To meet the first aim of this study, we calculated and report pre/post intervention scores on each of the attitudinal subscales comprising our outcome measures. We report unstandardized measures of the effect size (ie, the difference in postintervention and preintervention mean attitudes scores) for our interventions in the aggregate. Bivariate (unadjusted) analyses for this aim were conducted using the paired t test, and multivariable (adjusted) analyses for this aim were conducted by using linear regression within a generalized estimating equations framework. For the second aim, we report the unstandardized effect sizes (ESs) observed for each intervention separately, and we compare the ESs observed for the high-intensity intervention with that of the reduced-intensity intervention. Paired t tests were used to conduct unadjusted tests of the significance of any effect observed for each intervention separately, and linear regression models testing for effect-modification within a generalized estimating equations framework were used to test the relative magnitudes of each intervention’s impact. We included health care provider gender and race as covariates in all regression models because of the association of these characteristics with provider attitudes toward SCD found in our previous work,30 and among our preliminary, unpublished data. We compared the respective magnitudes of ESs from our different interventions by constructing regression models with interaction terms to test for the presence of effect-modification by intensity of the intervention (retreat versus in-service). A statistically significant interaction term suggests that the magnitude of the intervention effect differs comparing the retreat with the in-service. An α of 0.05 was used as the threshold for statistical significance. The Stata 13.1 statistical software package was used for all statistical analyses (Stata Corp, College Station, TX).32
We present data on 103 health care providers who participated in our in-service intervention, and 43 who participated in our retreat. Table 1 provides the characteristics of our participants by intervention type. Women and whites comprised most participants for both interventions. Health care teams from 3 states (Ohio, New York, and North Carolina) participated in our in-service, whereas teams from 4 states participated in our retreat (Michigan, Ohio, Pennsylvania, and South Carolina).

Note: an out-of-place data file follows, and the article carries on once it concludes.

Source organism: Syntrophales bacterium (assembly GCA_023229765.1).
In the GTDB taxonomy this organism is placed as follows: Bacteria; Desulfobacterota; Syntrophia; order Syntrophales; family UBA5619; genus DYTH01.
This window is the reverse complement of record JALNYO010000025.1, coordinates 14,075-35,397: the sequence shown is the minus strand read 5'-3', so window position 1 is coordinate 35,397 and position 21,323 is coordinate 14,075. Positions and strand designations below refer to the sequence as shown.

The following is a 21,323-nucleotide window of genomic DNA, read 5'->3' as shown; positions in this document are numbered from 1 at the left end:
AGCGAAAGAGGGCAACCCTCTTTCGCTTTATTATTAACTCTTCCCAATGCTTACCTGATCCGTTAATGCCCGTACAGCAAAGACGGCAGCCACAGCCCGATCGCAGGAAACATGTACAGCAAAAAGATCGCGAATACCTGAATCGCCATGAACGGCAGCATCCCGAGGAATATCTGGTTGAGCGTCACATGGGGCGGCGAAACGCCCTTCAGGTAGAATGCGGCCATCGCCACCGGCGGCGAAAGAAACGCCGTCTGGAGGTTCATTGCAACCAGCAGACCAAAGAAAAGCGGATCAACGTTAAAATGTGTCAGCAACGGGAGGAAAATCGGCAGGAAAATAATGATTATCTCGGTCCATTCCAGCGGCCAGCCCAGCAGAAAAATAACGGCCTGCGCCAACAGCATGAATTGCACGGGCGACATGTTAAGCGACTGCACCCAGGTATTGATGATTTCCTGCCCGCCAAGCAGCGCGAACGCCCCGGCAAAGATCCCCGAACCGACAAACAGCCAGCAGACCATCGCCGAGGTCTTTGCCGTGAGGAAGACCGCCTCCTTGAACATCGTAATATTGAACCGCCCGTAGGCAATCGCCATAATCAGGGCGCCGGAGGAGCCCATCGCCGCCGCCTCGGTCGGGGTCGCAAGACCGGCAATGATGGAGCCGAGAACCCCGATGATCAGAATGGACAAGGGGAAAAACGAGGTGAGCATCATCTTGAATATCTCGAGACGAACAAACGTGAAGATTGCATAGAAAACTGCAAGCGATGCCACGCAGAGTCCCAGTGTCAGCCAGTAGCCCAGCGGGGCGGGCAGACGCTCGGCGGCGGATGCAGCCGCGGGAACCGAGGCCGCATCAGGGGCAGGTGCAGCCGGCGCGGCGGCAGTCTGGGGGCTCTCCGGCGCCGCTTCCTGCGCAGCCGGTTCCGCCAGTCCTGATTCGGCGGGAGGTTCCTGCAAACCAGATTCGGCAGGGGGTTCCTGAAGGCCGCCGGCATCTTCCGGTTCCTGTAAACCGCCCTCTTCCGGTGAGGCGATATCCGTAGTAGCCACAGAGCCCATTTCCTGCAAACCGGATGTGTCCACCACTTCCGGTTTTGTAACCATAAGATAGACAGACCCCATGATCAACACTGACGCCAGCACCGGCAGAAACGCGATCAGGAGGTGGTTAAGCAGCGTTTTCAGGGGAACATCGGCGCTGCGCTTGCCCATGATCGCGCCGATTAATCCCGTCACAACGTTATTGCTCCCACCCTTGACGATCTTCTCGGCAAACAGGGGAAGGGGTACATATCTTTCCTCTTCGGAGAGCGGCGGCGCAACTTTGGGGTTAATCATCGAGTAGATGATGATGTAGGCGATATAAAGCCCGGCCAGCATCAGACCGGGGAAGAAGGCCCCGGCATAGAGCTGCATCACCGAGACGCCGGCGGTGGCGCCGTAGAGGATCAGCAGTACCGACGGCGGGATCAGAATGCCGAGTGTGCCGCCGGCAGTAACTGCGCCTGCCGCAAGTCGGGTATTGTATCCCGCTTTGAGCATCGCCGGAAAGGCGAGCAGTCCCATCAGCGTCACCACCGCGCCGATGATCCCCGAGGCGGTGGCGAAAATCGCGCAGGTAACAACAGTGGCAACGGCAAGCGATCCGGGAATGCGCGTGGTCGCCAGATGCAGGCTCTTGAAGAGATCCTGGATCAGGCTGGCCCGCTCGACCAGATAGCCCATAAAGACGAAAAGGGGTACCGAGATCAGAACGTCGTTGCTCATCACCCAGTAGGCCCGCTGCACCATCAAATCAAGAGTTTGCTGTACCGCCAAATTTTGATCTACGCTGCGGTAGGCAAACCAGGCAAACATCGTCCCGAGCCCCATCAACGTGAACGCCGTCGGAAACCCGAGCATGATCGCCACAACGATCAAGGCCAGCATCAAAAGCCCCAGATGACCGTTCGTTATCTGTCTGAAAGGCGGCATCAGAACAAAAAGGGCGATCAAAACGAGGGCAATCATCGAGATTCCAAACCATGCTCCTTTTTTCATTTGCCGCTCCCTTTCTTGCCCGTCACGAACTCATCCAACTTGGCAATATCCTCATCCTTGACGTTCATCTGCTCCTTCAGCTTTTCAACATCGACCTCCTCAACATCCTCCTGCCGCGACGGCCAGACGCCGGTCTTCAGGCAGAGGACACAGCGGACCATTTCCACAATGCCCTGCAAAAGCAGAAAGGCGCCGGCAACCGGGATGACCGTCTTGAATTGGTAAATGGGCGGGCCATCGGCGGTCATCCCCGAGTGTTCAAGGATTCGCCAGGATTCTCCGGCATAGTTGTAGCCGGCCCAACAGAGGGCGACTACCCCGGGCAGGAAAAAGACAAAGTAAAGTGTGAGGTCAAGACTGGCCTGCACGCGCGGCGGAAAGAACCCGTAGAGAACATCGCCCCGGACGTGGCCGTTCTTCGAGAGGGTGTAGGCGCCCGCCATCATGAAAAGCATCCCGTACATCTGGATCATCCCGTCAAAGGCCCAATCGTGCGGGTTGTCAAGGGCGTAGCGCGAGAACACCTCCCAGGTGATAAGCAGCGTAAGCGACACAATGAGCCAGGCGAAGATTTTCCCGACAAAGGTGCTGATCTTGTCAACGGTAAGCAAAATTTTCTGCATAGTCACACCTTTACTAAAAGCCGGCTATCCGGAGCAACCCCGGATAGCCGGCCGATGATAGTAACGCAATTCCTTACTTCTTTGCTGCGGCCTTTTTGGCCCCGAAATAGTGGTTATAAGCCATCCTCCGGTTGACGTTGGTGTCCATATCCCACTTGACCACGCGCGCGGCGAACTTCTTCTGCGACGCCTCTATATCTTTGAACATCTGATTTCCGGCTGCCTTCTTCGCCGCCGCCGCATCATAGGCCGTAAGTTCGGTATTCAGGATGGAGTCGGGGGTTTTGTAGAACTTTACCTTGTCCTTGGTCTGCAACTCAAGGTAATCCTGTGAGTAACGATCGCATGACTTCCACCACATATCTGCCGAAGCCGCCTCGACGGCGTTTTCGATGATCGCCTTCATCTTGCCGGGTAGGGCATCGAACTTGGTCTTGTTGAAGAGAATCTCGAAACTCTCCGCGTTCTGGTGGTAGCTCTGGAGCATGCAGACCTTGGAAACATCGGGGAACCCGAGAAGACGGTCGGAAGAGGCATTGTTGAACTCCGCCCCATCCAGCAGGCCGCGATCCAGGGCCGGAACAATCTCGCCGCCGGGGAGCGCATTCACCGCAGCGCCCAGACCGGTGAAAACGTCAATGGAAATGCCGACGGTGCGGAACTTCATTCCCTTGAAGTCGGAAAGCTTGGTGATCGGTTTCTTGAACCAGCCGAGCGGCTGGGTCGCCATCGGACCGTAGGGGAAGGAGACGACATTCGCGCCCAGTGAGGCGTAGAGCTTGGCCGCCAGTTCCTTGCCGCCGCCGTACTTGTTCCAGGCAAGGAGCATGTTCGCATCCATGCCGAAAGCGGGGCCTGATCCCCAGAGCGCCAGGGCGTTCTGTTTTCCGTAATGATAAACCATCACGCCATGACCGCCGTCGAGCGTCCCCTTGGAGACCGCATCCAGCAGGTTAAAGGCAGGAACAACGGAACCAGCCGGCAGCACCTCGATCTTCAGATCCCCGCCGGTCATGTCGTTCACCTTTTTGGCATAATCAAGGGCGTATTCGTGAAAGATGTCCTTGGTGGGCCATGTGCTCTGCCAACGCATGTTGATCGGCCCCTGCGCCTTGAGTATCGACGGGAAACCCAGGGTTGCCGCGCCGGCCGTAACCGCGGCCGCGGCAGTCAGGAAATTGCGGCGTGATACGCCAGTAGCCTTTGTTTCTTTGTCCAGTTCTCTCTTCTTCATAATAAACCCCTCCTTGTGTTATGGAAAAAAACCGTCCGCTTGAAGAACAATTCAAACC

Testing the Intervention Effect and the Relative Impact of the Retreat Versus In-Service Models
Tables 2 through 4 summarize the observed scores on each attitudinal measure overall, and by intervention type. Table 5 shows the results of unadjusted statistical analyses that assess whether the combined effect of our 2 interventions exhibited a significant impact on pediatric health care provider attitudes, as well as showing the separate effects of each intervention. As shown in the table, the pooled impact of the interventions significantly improved pediatric provider attitudes in each of the 4 attitudinal dimensions. As illustrated by the reported ESs, postintervention scores for the negative (ES –11.9), concern-raising behavior (ES –18.7), and red-flag behavior attitude scores (ES –19.1) were each decreased compared with preintervention scores for these measures (all P values < .01), whereas postintervention scores for the positive attitudes increased compared with the preintervention measure (ES 12.7, P < .01). In analyses by intervention, we found that each of the 4 attitudinal scores showed improvement after the retreat intervention. For the in-service intervention, however, postintervention scores improved for the negative, concern-raising behavior, and red-flag attitudes only. The difference in post/preintervention positive attitude scores for the in-service did not reach the threshold for statistical significance used in this study (ES 2.5, P = .08).
The pooled intervention results for analyses adjusted for the gender and race of the provider were similar in direction to the pooled results reported previously for the unadjusted analyses (Table 6). Specifically, negative attitudes (β = –8.16, 95% CI –10.11 to –6.21), concern-raising behavior beliefs (β = –14.76, 95% CI –17.76 to –11.76), and red-flag behavior beliefs (β = –13.54, 95% CI –16.53 to –10.56) were each decreased in the pooled postintervention assessment compared with the preintervention assessment, whereas positive attitudes were increased in the postintervention assessment compared with the preintervention assessment (β = 5.27, 95% CI 2.35 to 8.19).
Table 7 shows the effect of our intervention stratified by retreat/in-service status. The P values listed in Table 7 show the statistical significance of our interaction term that tested whether there were differences in the magnitude of any observed intervention effects based on the type of intervention used, while still adjusting for the gender and race of the provider. For 3 of the 4 attitudinal measures, the retreat version of the intervention exhibited a statistically significantly stronger impact on pediatric provider attitudes than the in-service intervention. For the positive attitudes subscale, the in-service intervention appeared to have no statistically significant effect on pediatric provider attitudes (βIn-service = 2.60, 95% CI –0.31 to 5.51), whereas positive attitudes did significantly increase during the retreat intervention (βRetreat = 12.7, 95% CI 5.72 to 19.66). Although the in-service intervention decreased negative attitudes and red-flag behavior beliefs, the retreat intervention exhibited a higher-magnitude decrease in these dimensions. No statistical difference in the magnitude of the intervention effects was observed for the concern-raising behavior beliefs, as both intervention models decreased these beliefs among the pediatric providers with a similar magnitude (βIn-service = –13.04, 95% CI –16.26 to –9.83; βRetreat = –19.4, 95% CI –26.17 to –12.65).